This event involves a collaboration with Native artists who will create regalia for Native children that cannot afford to make or purchase their own. This virtual event will be presented as a video that includes the stories of these artists and children.
Join virtual event: https://cuboulder.zoom.us/j/92536231298
1-3 p.m.: “American Indian Youth Leadership Institute (AIYLI) Forum” (not funded by COB)
Meet and network with young leaders, discuss ideas to support our community members during the COVID-19 pandemic, and play a creative online game to win prizes. Register at: https://tinyurl.com/y43mgox3
4-6 p.m.: “Arapaho and Boulder Dialogue” (RR)
Learn what steps the City, the County, and the School District have taken and how the Arapaho people can be appropriately acknowledged and welcomed in their Boulder Valley homeland. Register at: https://tinyurl.com/y6ghvdba
Monday, Oct. 12, 2020
10 a.m.-12 p.m.: " WÓOHITIKA" - Virtual Event (American Indian Science and Engineering Society Colorado Professional Chapter; funded by the HRC)
The Colorado Professional Chapter of AISES has provided Chromebooks to five youth who have been impacted by COVID-19 f and who live in tribal nations whose ancestral homelands Boulder now occupies. Using these Chromebooks, the youth have produced digital stories that will educate the broader community on the interpretation of Wóohitika (Courage) and these will be shared in his virtual presentation.
Join virtual event: https://cuboulder.zoom.us/j/94140991604
1:00-2:30 p.m.: City of Boulder IPD Panel
Join us for an engaging discussion of contemporary issues facing indigenous communities with a panel of distinguished leaders. These panelists will discuss such issues as natural resource concerns, the impact of COVID-19 , and the Missing and Murdered Indigenous Women Crisis as well as the way forward for tribal communities.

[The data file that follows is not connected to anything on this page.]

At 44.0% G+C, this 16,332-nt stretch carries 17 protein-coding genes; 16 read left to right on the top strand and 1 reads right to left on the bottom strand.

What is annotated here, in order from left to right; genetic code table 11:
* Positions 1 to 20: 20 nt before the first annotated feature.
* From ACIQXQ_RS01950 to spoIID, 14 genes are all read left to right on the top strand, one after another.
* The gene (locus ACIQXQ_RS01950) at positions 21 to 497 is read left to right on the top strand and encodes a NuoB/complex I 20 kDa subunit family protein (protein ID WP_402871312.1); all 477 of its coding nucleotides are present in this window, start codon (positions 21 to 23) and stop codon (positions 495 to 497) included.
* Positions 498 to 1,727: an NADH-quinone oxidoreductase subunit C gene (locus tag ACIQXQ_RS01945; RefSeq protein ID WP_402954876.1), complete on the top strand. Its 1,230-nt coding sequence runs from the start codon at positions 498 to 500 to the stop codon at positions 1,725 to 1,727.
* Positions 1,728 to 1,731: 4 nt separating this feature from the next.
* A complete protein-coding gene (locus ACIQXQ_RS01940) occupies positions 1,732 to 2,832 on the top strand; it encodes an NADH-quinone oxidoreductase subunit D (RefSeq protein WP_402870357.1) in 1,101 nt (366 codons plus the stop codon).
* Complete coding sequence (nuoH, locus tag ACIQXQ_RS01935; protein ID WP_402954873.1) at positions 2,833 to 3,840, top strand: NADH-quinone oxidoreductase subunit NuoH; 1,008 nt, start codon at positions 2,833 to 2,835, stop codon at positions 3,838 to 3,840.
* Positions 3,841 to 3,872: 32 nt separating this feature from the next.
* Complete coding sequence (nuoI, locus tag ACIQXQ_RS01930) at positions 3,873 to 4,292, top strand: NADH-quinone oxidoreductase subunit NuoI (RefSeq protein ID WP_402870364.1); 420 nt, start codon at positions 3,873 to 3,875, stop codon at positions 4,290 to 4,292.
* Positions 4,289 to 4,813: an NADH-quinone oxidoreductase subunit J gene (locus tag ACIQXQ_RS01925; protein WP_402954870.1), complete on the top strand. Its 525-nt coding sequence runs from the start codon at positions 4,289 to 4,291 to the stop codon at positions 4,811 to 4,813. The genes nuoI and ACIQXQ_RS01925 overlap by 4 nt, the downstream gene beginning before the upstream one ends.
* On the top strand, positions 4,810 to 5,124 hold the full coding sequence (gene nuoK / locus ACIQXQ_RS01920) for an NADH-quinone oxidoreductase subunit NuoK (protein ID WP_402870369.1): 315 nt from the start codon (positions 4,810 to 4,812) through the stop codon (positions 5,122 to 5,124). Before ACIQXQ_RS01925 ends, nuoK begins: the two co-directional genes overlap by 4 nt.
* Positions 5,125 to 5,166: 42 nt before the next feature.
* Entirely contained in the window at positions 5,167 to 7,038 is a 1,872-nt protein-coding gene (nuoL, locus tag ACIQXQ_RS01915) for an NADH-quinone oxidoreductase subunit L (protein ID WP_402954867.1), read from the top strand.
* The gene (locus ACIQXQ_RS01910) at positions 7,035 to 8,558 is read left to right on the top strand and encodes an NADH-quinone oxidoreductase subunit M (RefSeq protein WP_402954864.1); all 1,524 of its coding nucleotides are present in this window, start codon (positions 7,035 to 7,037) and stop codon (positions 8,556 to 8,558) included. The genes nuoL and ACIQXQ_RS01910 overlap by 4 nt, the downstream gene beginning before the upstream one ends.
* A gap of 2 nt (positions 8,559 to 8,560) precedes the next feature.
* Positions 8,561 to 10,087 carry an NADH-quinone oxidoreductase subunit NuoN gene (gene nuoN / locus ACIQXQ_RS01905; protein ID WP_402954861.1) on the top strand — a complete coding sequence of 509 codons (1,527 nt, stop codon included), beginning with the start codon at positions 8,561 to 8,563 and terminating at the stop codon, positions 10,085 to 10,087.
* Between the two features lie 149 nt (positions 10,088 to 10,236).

5:30-7 p.m.: “ Healing from Intergenerational Trauma” (RR)
Elicia Goodsoldier (Dine’/Spirit Lake Dakota) and her daughter Cante’ Waste Win Zephier (Good Hearted Woman) will speak about their healing work with Indigenous youth. Co-sponsored by Pendle Hill. Register at: https://tinyurl.com/y3cj5vnb
Indigenous Peoples Day
Indigenous Peoples Day is part of a national effort to recognize and honor the existence, culture and contributions of the original inhabitants of North America on the day that has been observed as Columbus Day since 1934.
Indigenous Peoples Day celebrations have been adopted by cities and states across the United States. As of 2020, 14 states and more than 130 cities celebrate Indigenous Peoples Day instead of or in addition to Columbus Day.
Locally, the City of Denver passed a one-year proclamation in 2015 replacing Columbus Day with Indigenous Peoples Day; this designation was made permanent the following year.
In a 2016 report prepared by the Governor of Colorado’s Commission to Study American Indian Representation in Public Schools, commission Chair Clement Frost of the Southern Ute Tribe called for the state to “recognize the role of American Indians in Colorado’s history and to ensure that this history is taught comprehensively and accurately.” 1 At both a national and regional level, it is important to realign the public’s knowledge toward a more whole, realistic historical perspective and provide opportunities to share the stories, culture and history of the Indigenous Peoples of North America.
Indigenous Peoples Day in Boulder
In 2016, in collaboration with community members and the Human Relations commission, Boulder City Council adopted Resolution No. 1190 a resolution declaring the second Monday of October of each year to be Indigenous Peoples Day. The resolution acknowledges that:
- The Boulder area encompasses ancestral homelands of Indigenous Peoples’ Nations.
- Indigenous People in Boulder have, as in all parts of the Americas, endured centuries of cruelty, exploitation and genocide.
- Facing and acknowledging our past, good as well as bad, makes our community stronger and more resilient.
- Boulder has benefited directly from Indian removal policies that violated human rights, broke government treaties and forced from their homeland.
- Those now living on these ancestral lands recognize that harm was done and acknowledge that we have a shared responsibility to forge a path forward to address the past and continuing harm to the Indigenous People and the land.